JOHANNESBURG - The mayor of Cape Town announced her resignation on Sunday over a bitter dispute that has rocked South Africa’s main opposition party ahead of elections next year.

Patricia De Lille said she would step down on October 31 after reaching an agreement with the Democratic Alliance (DA), which had unsuccessfully tried to strip her of her party membership.

Allegations of corruption and financial mismanagement in De Lille’s administration have marred her tenure as mayor of South Africa’s second biggest city since 2011.

“I’ve always maintained that I’m innocent and the allegations against me have never been proven,” De Lille told a press conference in Cape Town.

The party has agreed to drop internal disciplinary charges against her as she steps down, in a bid to end the damaging row. “I can now get on with my life,” De Lille said.

De Lille was booted from her party in May after a radio interview in which she said she intended to quit the DA as soon as she “had cleared her name”.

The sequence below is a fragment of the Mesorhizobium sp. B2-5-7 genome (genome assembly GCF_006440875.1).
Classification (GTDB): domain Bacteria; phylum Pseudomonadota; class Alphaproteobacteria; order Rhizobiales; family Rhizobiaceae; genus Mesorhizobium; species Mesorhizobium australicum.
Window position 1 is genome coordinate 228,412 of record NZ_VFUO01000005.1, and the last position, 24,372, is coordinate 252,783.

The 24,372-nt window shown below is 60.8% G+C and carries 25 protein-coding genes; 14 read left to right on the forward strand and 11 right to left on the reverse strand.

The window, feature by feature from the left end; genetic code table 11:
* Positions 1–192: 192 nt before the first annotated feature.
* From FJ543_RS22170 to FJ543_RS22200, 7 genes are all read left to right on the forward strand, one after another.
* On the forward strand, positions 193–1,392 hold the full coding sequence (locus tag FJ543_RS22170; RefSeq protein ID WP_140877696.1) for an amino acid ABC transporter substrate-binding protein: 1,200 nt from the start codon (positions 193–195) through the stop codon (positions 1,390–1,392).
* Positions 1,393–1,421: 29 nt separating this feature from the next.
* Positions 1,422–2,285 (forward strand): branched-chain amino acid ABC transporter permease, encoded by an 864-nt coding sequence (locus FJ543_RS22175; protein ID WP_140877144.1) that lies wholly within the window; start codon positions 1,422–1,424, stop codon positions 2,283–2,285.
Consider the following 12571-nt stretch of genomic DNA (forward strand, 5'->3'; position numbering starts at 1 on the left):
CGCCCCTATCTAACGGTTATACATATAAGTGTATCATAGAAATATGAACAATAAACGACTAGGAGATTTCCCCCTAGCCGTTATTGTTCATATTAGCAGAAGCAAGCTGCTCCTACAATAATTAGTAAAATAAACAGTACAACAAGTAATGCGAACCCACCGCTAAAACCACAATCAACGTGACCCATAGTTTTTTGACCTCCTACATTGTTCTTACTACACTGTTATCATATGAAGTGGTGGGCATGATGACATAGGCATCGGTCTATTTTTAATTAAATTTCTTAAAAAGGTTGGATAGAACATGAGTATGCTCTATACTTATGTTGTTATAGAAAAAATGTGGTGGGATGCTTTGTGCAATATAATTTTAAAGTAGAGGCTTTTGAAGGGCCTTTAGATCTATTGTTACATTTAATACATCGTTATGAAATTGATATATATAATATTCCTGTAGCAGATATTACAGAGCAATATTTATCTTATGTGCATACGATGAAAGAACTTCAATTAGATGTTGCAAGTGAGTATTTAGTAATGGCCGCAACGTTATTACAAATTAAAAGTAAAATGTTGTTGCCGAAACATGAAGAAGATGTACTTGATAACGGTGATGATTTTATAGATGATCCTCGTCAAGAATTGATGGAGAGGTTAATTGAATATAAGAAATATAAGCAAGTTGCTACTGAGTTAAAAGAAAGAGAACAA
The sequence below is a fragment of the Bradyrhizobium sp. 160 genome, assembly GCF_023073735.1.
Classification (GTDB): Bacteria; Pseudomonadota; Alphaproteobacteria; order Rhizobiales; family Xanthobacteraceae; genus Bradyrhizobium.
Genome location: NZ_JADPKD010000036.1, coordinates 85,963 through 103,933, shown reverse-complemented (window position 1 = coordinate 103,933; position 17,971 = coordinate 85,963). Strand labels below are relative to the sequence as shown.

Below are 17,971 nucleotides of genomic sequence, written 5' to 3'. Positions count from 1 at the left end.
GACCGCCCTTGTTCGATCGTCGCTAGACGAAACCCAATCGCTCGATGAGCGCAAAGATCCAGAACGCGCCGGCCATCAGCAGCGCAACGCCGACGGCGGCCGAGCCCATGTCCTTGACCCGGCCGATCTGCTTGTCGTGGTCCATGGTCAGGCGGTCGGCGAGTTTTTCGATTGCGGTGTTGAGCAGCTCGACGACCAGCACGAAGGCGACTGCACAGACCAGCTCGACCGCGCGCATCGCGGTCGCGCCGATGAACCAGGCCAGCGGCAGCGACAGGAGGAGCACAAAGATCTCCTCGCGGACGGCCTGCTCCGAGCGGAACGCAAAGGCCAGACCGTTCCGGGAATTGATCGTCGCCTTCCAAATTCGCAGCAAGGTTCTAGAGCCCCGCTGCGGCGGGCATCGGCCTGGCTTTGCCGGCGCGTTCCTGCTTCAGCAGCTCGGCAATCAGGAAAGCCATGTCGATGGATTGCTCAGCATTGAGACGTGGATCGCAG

But a court found in June that the DA had failed to follow proper procedures to expel her and ruled that her membership must be reinstated.

The 67-year-old has been accused of exposing the city to financial and reputational risk and of poor management of the city’s water crisis.

Cape Town has been battling a drought, flash floods and a high crime rate.

DA leader Mmusi Maimane said the party would “begin the process of electing a new mayor with immediate effect”.

“We pride ourselves as a party of clean government,” he said.

He added that he respected De Lille and “her contribution to the people of South Africa and the city of Cape Town”.

“It never is an easy one to take on one of your own... and it’s never easy when it’s one of the senior people in your organisation,” he added.